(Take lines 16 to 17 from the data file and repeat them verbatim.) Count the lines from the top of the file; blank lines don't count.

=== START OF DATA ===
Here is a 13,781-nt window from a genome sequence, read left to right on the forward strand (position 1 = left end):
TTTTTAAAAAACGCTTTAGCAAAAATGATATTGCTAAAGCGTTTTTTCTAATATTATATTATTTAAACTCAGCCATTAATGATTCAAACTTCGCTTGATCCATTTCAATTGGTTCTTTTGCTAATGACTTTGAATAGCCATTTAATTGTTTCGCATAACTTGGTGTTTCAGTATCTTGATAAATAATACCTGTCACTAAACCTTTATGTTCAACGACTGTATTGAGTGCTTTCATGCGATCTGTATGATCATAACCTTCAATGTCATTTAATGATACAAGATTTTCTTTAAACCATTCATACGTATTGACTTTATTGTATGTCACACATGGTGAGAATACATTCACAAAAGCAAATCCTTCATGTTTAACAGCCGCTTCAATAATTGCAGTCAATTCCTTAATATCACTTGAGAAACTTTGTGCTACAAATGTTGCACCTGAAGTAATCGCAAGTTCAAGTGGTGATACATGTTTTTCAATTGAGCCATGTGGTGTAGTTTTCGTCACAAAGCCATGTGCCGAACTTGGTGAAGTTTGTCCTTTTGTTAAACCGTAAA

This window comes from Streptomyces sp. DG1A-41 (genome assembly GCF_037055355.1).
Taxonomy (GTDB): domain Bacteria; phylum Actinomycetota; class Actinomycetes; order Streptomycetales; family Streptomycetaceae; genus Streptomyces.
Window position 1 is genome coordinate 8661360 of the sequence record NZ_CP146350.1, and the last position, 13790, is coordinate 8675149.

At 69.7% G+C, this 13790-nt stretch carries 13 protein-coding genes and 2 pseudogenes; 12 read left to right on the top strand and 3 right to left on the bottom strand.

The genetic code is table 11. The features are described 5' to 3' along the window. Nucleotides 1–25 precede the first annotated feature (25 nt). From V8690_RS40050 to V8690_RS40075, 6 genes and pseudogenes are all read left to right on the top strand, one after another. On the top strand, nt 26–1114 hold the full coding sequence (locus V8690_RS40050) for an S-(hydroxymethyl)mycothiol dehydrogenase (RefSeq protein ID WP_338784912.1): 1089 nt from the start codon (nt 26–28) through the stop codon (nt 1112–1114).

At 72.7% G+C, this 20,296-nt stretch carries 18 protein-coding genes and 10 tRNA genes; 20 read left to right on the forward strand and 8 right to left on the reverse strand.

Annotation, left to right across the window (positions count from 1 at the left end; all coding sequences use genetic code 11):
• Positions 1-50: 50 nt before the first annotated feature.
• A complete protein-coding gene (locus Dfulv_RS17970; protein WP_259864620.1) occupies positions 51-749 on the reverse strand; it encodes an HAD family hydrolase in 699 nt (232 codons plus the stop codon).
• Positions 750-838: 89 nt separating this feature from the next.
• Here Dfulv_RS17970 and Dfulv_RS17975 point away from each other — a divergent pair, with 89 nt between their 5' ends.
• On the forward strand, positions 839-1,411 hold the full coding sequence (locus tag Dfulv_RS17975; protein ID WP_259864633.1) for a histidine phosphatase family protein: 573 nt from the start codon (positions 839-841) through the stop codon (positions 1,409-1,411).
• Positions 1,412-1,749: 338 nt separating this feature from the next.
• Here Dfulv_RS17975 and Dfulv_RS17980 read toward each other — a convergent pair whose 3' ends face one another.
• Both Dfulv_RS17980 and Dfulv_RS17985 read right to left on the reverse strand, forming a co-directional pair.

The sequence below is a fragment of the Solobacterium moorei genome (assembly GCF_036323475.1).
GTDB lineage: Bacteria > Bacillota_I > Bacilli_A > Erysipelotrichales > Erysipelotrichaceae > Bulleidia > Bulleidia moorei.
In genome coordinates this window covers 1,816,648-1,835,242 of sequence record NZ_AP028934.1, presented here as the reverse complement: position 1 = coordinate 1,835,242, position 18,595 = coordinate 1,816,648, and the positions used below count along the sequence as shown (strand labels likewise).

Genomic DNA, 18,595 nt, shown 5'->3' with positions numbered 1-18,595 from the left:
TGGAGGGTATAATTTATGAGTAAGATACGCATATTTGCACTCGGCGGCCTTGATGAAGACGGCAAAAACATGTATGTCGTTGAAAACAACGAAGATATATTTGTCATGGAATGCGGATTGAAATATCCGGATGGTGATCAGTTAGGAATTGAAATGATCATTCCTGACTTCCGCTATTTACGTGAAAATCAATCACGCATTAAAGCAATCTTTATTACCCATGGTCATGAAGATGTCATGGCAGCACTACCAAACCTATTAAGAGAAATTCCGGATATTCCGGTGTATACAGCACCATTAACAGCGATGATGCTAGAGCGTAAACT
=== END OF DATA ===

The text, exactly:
• Here Dfulv_RS17975 and Dfulv_RS17980 read toward each other — a convergent pair whose 3' ends face one another.
• Both Dfulv_RS17980 and Dfulv_RS17985 read right to left on the reverse strand, forming a co-directional pair.